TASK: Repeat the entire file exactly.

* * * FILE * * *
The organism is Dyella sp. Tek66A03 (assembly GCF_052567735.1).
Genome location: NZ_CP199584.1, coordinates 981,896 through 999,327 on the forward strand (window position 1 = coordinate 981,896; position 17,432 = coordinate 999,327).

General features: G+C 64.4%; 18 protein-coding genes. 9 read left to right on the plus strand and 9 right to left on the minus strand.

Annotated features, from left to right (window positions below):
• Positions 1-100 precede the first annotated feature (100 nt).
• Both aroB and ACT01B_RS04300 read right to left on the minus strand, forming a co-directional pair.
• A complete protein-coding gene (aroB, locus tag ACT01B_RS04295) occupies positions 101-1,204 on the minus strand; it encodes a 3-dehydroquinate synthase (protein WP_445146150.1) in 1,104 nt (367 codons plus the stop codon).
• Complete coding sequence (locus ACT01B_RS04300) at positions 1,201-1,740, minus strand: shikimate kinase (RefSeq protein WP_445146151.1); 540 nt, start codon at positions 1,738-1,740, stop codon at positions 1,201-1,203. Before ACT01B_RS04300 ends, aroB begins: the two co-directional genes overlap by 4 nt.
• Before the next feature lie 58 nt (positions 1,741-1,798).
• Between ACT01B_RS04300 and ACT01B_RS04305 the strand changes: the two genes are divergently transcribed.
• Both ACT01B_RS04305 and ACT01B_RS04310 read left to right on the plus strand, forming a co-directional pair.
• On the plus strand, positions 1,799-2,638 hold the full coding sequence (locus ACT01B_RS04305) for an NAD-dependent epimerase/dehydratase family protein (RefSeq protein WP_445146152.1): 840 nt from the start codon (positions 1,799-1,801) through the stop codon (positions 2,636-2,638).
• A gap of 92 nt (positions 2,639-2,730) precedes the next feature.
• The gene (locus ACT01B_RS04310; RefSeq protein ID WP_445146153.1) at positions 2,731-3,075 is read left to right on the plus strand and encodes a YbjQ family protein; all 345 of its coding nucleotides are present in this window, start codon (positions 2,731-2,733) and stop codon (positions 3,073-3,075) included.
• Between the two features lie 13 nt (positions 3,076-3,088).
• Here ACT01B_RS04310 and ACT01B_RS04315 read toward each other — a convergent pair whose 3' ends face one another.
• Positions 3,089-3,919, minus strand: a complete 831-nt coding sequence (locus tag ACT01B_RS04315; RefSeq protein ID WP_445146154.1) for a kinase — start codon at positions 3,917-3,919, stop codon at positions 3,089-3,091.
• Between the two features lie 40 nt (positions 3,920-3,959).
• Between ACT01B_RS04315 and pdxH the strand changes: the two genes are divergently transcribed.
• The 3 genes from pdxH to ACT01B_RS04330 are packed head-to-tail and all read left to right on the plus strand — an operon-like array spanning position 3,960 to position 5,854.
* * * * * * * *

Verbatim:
The organism is Dyella sp. Tek66A03 (assembly GCF_052567735.1).
Genome location: NZ_CP199584.1, coordinates 981,896 through 999,327 on the forward strand (window position 1 = coordinate 981,896; position 17,432 = coordinate 999,327).

General features: G+C 64.4%; 18 protein-coding genes. 9 read left to right on the plus strand and 9 right to left on the minus strand.

Annotated features, from left to right (window positions below):
• Positions 1-100 precede the first annotated feature (100 nt).
• Both aroB and ACT01B_RS04300 read right to left on the minus strand, forming a co-directional pair.
• A complete protein-coding gene (aroB, locus tag ACT01B_RS04295) occupies positions 101-1,204 on the minus strand; it encodes a 3-dehydroquinate synthase (protein WP_445146150.1) in 1,104 nt (367 codons plus the stop codon).
• Complete coding sequence (locus ACT01B_RS04300) at positions 1,201-1,740, minus strand: shikimate kinase (RefSeq protein WP_445146151.1); 540 nt, start codon at positions 1,738-1,740, stop codon at positions 1,201-1,203. Before ACT01B_RS04300 ends, aroB begins: the two co-directional genes overlap by 4 nt.
• Before the next feature lie 58 nt (positions 1,741-1,798).
• Between ACT01B_RS04300 and ACT01B_RS04305 the strand changes: the two genes are divergently transcribed.
• Both ACT01B_RS04305 and ACT01B_RS04310 read left to right on the plus strand, forming a co-directional pair.
• On the plus strand, positions 1,799-2,638 hold the full coding sequence (locus ACT01B_RS04305) for an NAD-dependent epimerase/dehydratase family protein (RefSeq protein WP_445146152.1): 840 nt from the start codon (positions 1,799-1,801) through the stop codon (positions 2,636-2,638).
• A gap of 92 nt (positions 2,639-2,730) precedes the next feature.
• The gene (locus ACT01B_RS04310; RefSeq protein ID WP_445146153.1) at positions 2,731-3,075 is read left to right on the plus strand and encodes a YbjQ family protein; all 345 of its coding nucleotides are present in this window, start codon (positions 2,731-2,733) and stop codon (positions 3,073-3,075) included.
• Between the two features lie 13 nt (positions 3,076-3,088).
• Here ACT01B_RS04310 and ACT01B_RS04315 read toward each other — a convergent pair whose 3' ends face one another.
• Positions 3,089-3,919, minus strand: a complete 831-nt coding sequence (locus tag ACT01B_RS04315; RefSeq protein ID WP_445146154.1) for a kinase — start codon at positions 3,917-3,919, stop codon at positions 3,089-3,091.
• Between the two features lie 40 nt (positions 3,920-3,959).
• Between ACT01B_RS04315 and pdxH the strand changes: the two genes are divergently transcribed.
• The 3 genes from pdxH to ACT01B_RS04330 are packed head-to-tail and all read left to right on the plus strand — an operon-like array spanning position 3,960 to position 5,854.